In several jurisdictions, voters themselves decided marijuana policy issues. Voters in Alaska and Oregon chose to legalize marijuana for adults 21 and older and to regulate marijuana similarly to alcohol. Washington D.C.’s voters overwhelmingly approved allowing adults to grow and possess limited amounts of marijuana — though the measure will go into effect only after surviving a Congressional review. Guam’s voters approved medical marijuana. The only statewide marijuana initiative to fall short in 2014 was in Florida, where medical marijuana received 58% of the vote, but needed 60% to pass.
Legalization is another issue that a party that decided to stand for something could use to make significant gains.
This year marked the first major demonstration of how dramatically the quarter-century-old climate movement has changed, diversified, and grown. No longer is global warming an issue solely for environmentalists. People from more than 1,000 organizations walked in the People’s Climate March in New York, including trade unions, schools, and faith-based, social justice, student, and public health groups, among others. Thousands of activists joined marches in cities around the globe that day.
Despite the growth of the movement, climate change deniers gained seats in Congress. But polling shows that the issue is part of a broader agenda that could lead to a new majority in America.
Normalizing relations with Cuba could lead to a dramatic shift in Florida politics. As long as right-wing Cubans continue to take extreme positions, their political influence will shrink. Young Cubans do not hold the same hard-line views as their parents. The Cuban vote is turning blue in Florida, a shift that will damage the GOP’s electoral chances in future elections.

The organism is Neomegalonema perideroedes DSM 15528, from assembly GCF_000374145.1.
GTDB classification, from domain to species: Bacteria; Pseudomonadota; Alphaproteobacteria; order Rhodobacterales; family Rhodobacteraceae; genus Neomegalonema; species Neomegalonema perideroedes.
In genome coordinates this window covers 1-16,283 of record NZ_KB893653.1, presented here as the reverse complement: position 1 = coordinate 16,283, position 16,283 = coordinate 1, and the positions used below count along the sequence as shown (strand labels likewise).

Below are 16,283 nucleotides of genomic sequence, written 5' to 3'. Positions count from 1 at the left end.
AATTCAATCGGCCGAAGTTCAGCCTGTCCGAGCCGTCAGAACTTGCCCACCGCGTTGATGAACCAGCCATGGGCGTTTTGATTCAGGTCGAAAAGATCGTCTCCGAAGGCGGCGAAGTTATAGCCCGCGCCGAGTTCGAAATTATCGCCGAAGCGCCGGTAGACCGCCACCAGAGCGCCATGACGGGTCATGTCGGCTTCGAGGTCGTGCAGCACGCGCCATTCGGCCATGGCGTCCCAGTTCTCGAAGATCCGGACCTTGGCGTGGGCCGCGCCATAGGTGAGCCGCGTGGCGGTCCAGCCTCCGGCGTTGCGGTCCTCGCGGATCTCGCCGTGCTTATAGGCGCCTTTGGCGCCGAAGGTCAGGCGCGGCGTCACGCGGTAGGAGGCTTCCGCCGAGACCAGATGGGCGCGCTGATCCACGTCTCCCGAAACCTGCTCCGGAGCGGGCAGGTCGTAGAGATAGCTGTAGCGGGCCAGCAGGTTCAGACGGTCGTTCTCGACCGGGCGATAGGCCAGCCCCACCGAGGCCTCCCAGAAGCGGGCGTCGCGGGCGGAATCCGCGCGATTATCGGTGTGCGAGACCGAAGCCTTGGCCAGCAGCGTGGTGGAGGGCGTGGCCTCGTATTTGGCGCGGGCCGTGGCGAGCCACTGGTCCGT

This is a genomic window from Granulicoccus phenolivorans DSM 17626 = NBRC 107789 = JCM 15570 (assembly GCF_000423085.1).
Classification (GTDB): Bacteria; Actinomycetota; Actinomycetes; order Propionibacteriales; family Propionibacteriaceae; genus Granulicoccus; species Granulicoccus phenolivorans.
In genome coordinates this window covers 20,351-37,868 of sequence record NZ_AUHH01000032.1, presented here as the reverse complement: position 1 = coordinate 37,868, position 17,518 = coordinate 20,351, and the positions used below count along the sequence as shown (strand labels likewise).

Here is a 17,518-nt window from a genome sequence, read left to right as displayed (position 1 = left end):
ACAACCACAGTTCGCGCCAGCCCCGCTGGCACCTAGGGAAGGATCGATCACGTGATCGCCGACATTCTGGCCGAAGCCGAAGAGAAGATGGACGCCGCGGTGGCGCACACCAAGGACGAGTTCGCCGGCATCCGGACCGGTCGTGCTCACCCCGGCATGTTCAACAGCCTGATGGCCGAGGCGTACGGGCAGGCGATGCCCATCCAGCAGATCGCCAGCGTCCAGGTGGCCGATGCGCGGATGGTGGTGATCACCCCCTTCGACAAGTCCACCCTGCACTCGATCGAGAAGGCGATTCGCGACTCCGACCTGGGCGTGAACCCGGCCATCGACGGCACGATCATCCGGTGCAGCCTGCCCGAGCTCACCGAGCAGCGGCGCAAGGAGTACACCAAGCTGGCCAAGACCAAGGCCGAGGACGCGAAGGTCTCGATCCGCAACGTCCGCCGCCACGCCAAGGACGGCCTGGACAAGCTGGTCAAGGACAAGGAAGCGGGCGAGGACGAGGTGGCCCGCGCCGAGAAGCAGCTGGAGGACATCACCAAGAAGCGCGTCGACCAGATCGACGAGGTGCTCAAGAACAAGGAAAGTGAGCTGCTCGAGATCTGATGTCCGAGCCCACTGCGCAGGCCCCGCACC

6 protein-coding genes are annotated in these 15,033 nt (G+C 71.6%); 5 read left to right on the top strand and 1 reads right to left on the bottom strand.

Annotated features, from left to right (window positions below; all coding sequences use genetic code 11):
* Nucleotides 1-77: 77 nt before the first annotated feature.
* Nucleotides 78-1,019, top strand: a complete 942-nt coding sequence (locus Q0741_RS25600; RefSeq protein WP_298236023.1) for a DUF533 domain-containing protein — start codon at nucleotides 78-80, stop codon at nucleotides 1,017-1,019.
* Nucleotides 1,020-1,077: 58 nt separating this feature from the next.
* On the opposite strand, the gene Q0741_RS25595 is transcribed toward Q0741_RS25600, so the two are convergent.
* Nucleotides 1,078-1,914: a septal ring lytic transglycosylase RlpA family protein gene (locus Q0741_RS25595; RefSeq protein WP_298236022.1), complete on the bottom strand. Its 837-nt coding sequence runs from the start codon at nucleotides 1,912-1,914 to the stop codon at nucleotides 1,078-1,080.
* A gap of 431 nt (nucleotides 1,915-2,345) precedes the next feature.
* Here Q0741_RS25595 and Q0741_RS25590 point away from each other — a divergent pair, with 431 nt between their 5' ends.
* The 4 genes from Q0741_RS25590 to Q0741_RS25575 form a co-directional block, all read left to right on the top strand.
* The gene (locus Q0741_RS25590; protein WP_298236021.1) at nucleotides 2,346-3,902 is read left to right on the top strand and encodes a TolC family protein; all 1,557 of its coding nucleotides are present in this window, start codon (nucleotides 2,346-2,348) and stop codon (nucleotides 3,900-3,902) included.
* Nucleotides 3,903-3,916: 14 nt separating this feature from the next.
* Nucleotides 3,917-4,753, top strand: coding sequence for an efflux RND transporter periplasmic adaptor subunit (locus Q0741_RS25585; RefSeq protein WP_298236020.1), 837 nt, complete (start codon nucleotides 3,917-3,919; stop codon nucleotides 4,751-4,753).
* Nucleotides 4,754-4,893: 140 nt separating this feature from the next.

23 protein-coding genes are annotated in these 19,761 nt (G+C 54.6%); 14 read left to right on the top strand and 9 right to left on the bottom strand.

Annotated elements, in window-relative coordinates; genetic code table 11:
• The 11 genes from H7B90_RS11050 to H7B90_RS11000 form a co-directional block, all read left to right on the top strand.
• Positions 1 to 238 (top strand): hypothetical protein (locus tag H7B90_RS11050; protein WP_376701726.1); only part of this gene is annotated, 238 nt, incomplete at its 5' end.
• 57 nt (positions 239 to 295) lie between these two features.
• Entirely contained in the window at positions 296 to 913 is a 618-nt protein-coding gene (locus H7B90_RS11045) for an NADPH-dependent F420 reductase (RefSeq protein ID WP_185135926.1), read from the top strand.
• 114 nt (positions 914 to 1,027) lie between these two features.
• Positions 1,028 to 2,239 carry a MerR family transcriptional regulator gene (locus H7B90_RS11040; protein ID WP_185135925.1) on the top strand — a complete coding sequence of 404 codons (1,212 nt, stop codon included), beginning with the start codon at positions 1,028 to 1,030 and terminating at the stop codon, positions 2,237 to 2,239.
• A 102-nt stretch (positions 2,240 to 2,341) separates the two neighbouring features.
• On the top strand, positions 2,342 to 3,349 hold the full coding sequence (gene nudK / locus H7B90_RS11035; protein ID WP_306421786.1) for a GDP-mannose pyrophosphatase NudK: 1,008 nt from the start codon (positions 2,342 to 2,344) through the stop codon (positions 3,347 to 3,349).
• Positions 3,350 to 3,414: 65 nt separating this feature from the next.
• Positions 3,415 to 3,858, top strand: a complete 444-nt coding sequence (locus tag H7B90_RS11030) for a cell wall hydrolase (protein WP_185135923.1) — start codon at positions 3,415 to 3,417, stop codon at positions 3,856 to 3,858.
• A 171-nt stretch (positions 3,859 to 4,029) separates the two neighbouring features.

The high profile cases of unarmed African Americans being killed by an increasingly militarized police force has led to a vibrant movement for racial justice, and against the militarization of the police. The Republicans again are on the wrong side of the issue. While law and order traditionally does well at the ballot box, police violence has crossed the line. Voters will support reform candidates and could reject candidates that support the police unconditionally.
While there are many other issues that could make up a winning agenda, the ones I chose were the highlights of 2014. If we add issues like money in politics, violence against women, student loan debt, inequality, the environment, women’s issues, and labor issues, we can build a coalition that will end the GOP’s hold on Congress. It’s the coalition that allowed the Democrats to hold Congress in the past. If the Democrats turn away from their Wall Street supporters and build that coalition again, it will end the GOP’s control of Congress.
Many didn’t see the progress in 2014, but a shift has begun, a shift that could change our country, if we recognize it and act. I hear you: odds are the tone-deaf Democrats won’t see it, and will continue to hand elections to the Republicans. But we can choose to believe, and if we act and don’t wait for politicians to act for us, we can win.
Scott Galindez was formerly the co-founder of Truthout.
Reader Supported News is the Publication of Origin for this work. Permission to republish is freely granted with credit and a link back to Reader Supported News.